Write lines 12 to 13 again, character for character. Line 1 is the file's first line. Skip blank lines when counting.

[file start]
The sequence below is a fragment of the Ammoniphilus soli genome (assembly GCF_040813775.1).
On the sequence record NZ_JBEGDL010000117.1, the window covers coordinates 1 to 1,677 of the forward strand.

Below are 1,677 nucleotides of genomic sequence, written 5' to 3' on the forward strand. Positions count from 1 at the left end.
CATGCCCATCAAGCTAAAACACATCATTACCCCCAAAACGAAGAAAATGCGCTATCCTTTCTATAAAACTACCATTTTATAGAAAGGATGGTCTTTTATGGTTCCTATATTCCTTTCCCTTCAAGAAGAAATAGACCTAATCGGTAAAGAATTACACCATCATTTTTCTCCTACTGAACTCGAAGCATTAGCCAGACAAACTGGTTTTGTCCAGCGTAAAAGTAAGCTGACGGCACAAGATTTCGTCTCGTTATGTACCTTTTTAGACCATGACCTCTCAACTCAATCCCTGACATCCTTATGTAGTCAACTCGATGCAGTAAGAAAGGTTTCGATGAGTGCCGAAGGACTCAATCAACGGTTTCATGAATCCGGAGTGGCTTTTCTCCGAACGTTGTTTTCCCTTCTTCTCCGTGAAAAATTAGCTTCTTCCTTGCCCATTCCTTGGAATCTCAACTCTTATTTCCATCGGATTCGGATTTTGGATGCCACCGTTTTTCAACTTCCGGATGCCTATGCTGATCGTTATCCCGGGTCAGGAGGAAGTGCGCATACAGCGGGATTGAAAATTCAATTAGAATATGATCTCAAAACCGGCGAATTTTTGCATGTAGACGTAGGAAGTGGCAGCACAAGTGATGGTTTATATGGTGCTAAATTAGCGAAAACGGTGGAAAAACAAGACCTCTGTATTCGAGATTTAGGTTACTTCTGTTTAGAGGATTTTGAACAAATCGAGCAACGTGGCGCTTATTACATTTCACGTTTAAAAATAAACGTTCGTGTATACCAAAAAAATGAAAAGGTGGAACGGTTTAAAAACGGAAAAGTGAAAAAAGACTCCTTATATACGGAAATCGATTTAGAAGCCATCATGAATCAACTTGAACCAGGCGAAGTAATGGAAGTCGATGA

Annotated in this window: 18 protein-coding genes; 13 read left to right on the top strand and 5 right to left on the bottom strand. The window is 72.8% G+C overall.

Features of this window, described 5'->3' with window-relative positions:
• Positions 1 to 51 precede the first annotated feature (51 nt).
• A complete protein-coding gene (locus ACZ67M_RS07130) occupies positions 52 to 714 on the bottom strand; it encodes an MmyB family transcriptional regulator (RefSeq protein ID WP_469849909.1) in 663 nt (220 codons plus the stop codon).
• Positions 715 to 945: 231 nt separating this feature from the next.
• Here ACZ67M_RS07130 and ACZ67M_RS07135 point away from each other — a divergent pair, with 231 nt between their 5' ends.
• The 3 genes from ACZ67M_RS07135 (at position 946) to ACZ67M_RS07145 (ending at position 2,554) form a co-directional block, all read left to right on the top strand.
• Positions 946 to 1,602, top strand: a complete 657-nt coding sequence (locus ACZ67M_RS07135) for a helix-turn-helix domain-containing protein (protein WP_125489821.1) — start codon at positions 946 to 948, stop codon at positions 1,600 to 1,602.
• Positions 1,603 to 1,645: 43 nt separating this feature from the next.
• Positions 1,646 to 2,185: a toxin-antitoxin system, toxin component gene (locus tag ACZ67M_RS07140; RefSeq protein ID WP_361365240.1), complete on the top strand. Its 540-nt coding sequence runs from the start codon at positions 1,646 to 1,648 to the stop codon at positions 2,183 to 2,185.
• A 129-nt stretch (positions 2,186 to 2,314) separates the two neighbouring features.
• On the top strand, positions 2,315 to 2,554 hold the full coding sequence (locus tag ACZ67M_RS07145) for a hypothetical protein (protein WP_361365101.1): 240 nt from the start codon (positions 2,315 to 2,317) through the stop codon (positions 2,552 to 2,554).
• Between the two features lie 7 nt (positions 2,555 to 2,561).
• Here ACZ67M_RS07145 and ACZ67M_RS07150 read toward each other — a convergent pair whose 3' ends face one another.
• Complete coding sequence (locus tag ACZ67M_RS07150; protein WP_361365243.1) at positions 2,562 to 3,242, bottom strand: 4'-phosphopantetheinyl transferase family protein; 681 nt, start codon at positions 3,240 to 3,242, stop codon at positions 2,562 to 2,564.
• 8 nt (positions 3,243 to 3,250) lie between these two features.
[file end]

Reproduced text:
• Positions 946 to 1,602, top strand: a complete 657-nt coding sequence (locus ACZ67M_RS07135) for a helix-turn-helix domain-containing protein (protein WP_125489821.1) — start codon at positions 946 to 948, stop codon at positions 1,600 to 1,602.
• Positions 1,603 to 1,645: 43 nt separating this feature from the next.